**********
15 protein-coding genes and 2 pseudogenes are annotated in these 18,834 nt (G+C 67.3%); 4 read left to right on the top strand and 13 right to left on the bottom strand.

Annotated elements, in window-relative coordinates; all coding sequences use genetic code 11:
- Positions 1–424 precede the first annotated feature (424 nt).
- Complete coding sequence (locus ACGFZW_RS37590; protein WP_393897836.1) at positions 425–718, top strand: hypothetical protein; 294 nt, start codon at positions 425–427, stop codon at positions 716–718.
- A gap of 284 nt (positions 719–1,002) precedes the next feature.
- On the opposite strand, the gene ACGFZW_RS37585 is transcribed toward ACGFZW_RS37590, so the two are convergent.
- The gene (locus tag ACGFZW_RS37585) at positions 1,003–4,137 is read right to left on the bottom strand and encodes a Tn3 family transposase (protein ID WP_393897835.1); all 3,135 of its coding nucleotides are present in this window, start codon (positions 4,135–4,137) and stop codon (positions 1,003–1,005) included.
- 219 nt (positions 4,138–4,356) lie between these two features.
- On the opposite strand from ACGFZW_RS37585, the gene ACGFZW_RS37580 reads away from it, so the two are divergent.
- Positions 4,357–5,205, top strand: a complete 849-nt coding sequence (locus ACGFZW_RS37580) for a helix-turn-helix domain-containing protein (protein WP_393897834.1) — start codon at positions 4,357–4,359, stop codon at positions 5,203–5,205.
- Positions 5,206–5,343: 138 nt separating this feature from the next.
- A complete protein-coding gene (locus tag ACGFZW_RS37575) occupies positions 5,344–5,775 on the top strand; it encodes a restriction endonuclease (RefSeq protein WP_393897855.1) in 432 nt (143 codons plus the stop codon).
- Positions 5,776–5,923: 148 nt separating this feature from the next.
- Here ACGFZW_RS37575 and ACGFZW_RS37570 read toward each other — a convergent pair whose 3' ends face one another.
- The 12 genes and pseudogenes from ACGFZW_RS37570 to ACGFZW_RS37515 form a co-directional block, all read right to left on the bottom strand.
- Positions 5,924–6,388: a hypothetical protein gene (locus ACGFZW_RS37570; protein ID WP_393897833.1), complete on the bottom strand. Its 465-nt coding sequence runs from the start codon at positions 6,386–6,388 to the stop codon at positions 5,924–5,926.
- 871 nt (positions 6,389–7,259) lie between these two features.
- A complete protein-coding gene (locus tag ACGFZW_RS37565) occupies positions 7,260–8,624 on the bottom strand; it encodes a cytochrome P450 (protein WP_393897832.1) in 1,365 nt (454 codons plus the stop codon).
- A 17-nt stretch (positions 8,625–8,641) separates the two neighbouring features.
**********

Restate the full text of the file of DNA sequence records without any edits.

15 protein-coding genes and 2 pseudogenes are annotated in these 18,834 nt (G+C 67.3%); 4 read left to right on the top strand and 13 right to left on the bottom strand.

Annotated elements, in window-relative coordinates; all coding sequences use genetic code 11:
- Positions 1–424 precede the first annotated feature (424 nt).
- Complete coding sequence (locus ACGFZW_RS37590; protein WP_393897836.1) at positions 425–718, top strand: hypothetical protein; 294 nt, start codon at positions 425–427, stop codon at positions 716–718.
- A gap of 284 nt (positions 719–1,002) precedes the next feature.
- On the opposite strand, the gene ACGFZW_RS37585 is transcribed toward ACGFZW_RS37590, so the two are convergent.
- The gene (locus tag ACGFZW_RS37585) at positions 1,003–4,137 is read right to left on the bottom strand and encodes a Tn3 family transposase (protein ID WP_393897835.1); all 3,135 of its coding nucleotides are present in this window, start codon (positions 4,135–4,137) and stop codon (positions 1,003–1,005) included.
- 219 nt (positions 4,138–4,356) lie between these two features.
- On the opposite strand from ACGFZW_RS37585, the gene ACGFZW_RS37580 reads away from it, so the two are divergent.
- Positions 4,357–5,205, top strand: a complete 849-nt coding sequence (locus ACGFZW_RS37580) for a helix-turn-helix domain-containing protein (protein WP_393897834.1) — start codon at positions 4,357–4,359, stop codon at positions 5,203–5,205.
- Positions 5,206–5,343: 138 nt separating this feature from the next.
- A complete protein-coding gene (locus tag ACGFZW_RS37575) occupies positions 5,344–5,775 on the top strand; it encodes a restriction endonuclease (RefSeq protein WP_393897855.1) in 432 nt (143 codons plus the stop codon).
- Positions 5,776–5,923: 148 nt separating this feature from the next.
- Here ACGFZW_RS37575 and ACGFZW_RS37570 read toward each other — a convergent pair whose 3' ends face one another.
- The 12 genes and pseudogenes from ACGFZW_RS37570 to ACGFZW_RS37515 form a co-directional block, all read right to left on the bottom strand.
- Positions 5,924–6,388: a hypothetical protein gene (locus ACGFZW_RS37570; protein ID WP_393897833.1), complete on the bottom strand. Its 465-nt coding sequence runs from the start codon at positions 6,386–6,388 to the stop codon at positions 5,924–5,926.
- 871 nt (positions 6,389–7,259) lie between these two features.
- A complete protein-coding gene (locus tag ACGFZW_RS37565) occupies positions 7,260–8,624 on the bottom strand; it encodes a cytochrome P450 (protein WP_393897832.1) in 1,365 nt (454 codons plus the stop codon).
- A 17-nt stretch (positions 8,625–8,641) separates the two neighbouring features.